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The Marcellus Shale natural gas field that spans from West Virginia to New York is leading the recent surge in domestic energy production. Long an importer of natural gas, the United States will soon be able to export natural gas. Due to its low energy density however, natural gas must be converted to liquefied natural gas (LNG) before shipping to foreign markets. Liquefaction can occur at several different facilities: small-scale LNG plants, floating LNG operations, and retrofitted LNG import facilities. A design feasibility study is presented here to analyze the economics of retrofitting an existing LNG import facility into an LNG export plant.
The existing import facility is the Dominion Cove Point LNG plant located near Lusby, Maryland. This study sizes the export facility at 5 to 6 million tons per annum (MMTPA), which corresponds to a feed of about 750 million standard cubic feet per day of natural gas (MMscfd). In this process, natural gas is first precooled by propane and then liquefied with a mixed refrigerant blend of methane, ethane, propane, and nitrogen. One challenge is to minimize the large amount of mixed refrigerant used in this process. This can be done by optimizing the composition of the mixed refrigerant to reduce the amount needed to liquefy the natural gas.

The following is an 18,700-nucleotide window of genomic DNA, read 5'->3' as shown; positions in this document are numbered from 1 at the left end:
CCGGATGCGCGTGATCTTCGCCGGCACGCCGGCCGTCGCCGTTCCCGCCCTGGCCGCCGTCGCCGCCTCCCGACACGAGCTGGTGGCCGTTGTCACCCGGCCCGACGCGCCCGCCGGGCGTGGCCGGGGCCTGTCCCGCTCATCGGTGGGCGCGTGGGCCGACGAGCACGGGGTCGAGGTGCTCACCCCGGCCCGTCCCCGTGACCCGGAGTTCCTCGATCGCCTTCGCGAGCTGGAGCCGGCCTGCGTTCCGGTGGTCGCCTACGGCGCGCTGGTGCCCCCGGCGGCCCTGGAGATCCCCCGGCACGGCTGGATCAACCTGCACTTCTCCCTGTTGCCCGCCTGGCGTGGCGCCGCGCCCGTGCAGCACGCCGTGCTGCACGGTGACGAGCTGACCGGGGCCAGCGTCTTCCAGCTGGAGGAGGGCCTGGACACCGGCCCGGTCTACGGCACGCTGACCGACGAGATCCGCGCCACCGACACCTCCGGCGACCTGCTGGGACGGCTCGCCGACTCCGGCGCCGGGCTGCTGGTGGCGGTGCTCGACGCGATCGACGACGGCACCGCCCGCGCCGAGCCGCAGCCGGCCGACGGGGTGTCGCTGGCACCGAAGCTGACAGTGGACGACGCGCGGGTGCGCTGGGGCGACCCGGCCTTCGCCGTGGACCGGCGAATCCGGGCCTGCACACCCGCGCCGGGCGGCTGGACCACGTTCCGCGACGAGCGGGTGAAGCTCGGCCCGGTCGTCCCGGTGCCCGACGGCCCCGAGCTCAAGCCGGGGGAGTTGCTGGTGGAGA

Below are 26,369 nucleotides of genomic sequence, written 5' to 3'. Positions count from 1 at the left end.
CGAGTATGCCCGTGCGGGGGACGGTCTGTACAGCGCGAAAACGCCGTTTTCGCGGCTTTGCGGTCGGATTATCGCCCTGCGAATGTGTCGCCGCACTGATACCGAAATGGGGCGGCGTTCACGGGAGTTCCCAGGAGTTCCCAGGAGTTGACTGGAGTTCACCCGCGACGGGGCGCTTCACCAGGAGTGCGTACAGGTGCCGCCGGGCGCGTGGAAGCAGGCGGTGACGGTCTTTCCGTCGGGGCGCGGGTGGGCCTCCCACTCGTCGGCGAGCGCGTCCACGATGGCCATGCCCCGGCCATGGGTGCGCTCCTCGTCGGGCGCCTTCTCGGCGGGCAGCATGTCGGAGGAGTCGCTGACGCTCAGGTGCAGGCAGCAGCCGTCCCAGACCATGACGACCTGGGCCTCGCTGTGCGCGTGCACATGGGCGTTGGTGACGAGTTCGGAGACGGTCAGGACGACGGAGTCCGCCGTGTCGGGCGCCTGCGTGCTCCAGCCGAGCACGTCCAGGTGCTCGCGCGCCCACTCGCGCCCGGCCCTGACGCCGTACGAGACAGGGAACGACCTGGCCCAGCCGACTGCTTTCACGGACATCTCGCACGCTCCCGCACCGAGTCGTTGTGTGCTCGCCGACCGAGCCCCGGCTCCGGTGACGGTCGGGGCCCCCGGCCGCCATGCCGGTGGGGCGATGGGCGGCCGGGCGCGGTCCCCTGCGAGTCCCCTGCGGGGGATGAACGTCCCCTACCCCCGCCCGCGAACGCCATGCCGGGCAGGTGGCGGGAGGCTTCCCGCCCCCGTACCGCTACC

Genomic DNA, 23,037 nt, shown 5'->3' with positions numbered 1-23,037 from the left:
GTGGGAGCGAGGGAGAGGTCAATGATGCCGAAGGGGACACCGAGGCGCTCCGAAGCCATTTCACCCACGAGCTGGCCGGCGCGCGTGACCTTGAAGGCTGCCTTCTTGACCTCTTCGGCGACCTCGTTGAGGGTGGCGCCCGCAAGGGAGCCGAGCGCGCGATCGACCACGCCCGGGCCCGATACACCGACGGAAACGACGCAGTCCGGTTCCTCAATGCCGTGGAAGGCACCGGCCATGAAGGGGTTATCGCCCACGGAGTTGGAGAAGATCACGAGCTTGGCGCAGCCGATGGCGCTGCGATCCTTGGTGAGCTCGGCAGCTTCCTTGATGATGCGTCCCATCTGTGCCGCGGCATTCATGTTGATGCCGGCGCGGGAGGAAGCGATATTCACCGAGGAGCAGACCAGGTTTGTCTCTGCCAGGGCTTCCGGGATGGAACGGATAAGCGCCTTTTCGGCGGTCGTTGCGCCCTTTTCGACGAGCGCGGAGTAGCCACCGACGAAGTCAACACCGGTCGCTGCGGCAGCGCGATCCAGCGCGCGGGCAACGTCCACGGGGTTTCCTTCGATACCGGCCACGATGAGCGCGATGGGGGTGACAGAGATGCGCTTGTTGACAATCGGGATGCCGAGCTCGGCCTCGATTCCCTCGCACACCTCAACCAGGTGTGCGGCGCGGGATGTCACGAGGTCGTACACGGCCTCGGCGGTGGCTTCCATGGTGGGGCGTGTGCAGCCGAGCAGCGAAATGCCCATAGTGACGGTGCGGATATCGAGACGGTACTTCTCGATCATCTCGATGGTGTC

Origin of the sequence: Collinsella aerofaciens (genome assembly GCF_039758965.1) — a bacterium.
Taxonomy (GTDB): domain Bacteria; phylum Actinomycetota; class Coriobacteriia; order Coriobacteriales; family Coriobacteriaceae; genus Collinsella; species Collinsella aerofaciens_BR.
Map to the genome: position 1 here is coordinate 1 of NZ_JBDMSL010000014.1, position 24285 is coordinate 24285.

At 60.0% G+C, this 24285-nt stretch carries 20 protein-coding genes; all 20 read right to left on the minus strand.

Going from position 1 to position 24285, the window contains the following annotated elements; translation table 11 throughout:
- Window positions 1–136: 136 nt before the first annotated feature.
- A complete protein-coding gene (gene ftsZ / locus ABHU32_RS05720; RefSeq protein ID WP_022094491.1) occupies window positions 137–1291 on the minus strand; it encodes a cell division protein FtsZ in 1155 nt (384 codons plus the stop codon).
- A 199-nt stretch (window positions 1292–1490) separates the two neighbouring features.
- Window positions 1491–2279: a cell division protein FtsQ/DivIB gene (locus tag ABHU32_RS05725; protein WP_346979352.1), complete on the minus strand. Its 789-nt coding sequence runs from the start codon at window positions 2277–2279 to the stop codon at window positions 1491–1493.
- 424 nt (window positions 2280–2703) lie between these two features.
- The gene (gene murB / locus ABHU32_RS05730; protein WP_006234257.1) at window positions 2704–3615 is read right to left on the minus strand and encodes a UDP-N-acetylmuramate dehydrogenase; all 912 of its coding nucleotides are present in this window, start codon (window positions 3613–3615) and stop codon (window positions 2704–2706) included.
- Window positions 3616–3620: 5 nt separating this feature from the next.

After a comprehensive economic analysis, this proposed design is economically viable. This process has an estimated IRR of 23.5% and NPV of $219 million at a 20% discount rate, using an LNG selling price of $650 per ton. This 23.5% IRR is possible due to the retrofit advantages of some existing equipment and reduced construction time. Without these advantages, the IRR would be much less favorable at about 9.1%.
Date Posted: 25 July 2014